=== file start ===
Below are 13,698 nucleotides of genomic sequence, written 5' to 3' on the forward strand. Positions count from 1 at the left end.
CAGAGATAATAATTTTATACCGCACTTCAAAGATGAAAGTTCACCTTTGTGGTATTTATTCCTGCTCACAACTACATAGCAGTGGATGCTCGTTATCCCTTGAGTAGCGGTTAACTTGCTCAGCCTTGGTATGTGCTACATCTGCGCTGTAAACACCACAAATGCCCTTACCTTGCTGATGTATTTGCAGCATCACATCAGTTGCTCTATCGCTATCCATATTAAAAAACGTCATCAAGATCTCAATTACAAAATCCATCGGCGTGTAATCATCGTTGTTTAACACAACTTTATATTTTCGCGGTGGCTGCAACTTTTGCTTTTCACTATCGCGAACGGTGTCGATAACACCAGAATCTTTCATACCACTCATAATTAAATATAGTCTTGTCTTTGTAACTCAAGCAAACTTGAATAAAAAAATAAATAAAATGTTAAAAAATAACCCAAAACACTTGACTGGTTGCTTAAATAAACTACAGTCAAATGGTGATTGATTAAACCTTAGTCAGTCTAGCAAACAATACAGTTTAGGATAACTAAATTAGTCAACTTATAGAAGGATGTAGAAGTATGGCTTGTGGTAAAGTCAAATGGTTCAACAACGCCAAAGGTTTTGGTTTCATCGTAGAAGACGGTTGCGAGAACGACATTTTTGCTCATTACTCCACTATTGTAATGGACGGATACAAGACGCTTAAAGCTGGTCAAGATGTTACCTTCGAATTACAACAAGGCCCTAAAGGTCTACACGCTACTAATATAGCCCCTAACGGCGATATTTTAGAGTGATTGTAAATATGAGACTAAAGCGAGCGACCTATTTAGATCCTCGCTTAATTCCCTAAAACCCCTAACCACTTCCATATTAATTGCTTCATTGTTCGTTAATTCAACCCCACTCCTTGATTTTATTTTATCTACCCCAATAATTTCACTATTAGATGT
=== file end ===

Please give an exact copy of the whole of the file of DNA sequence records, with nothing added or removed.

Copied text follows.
Below are 13,698 nucleotides of genomic sequence, written 5' to 3' on the forward strand. Positions count from 1 at the left end.
CAGAGATAATAATTTTATACCGCACTTCAAAGATGAAAGTTCACCTTTGTGGTATTTATTCCTGCTCACAACTACATAGCAGTGGATGCTCGTTATCCCTTGAGTAGCGGTTAACTTGCTCAGCCTTGGTATGTGCTACATCTGCGCTGTAAACACCACAAATGCCCTTACCTTGCTGATGTATTTGCAGCATCACATCAGTTGCTCTATCGCTATCCATATTAAAAAACGTCATCAAGATCTCAATTACAAAATCCATCGGCGTGTAATCATCGTTGTTTAACACAACTTTATATTTTCGCGGTGGCTGCAACTTTTGCTTTTCACTATCGCGAACGGTGTCGATAACACCAGAATCTTTCATACCACTCATAATTAAATATAGTCTTGTCTTTGTAACTCAAGCAAACTTGAATAAAAAAATAAATAAAATGTTAAAAAATAACCCAAAACACTTGACTGGTTGCTTAAATAAACTACAGTCAAATGGTGATTGATTAAACCTTAGTCAGTCTAGCAAACAATACAGTTTAGGATAACTAAATTAGTCAACTTATAGAAGGATGTAGAAGTATGGCTTGTGGTAAAGTCAAATGGTTCAACAACGCCAAAGGTTTTGGTTTCATCGTAGAAGACGGTTGCGAGAACGACATTTTTGCTCATTACTCCACTATTGTAATGGACGGATACAAGACGCTTAAAGCTGGTCAAGATGTTACCTTCGAATTACAACAAGGCCCTAAAGGTCTACACGCTACTAATATAGCCCCTAACGGCGATATTTTAGAGTGATTGTAAATATGAGACTAAAGCGAGCGACCTATTTAGATCCTCGCTTAATTCCCTAAAACCCCTAACCACTTCCATATTAATTGCTTCATTGTTCGTTAATTCAACCCCACTCCTTGATTTTATTTTATCTACCCCAATAATTTCACTATTAGATGT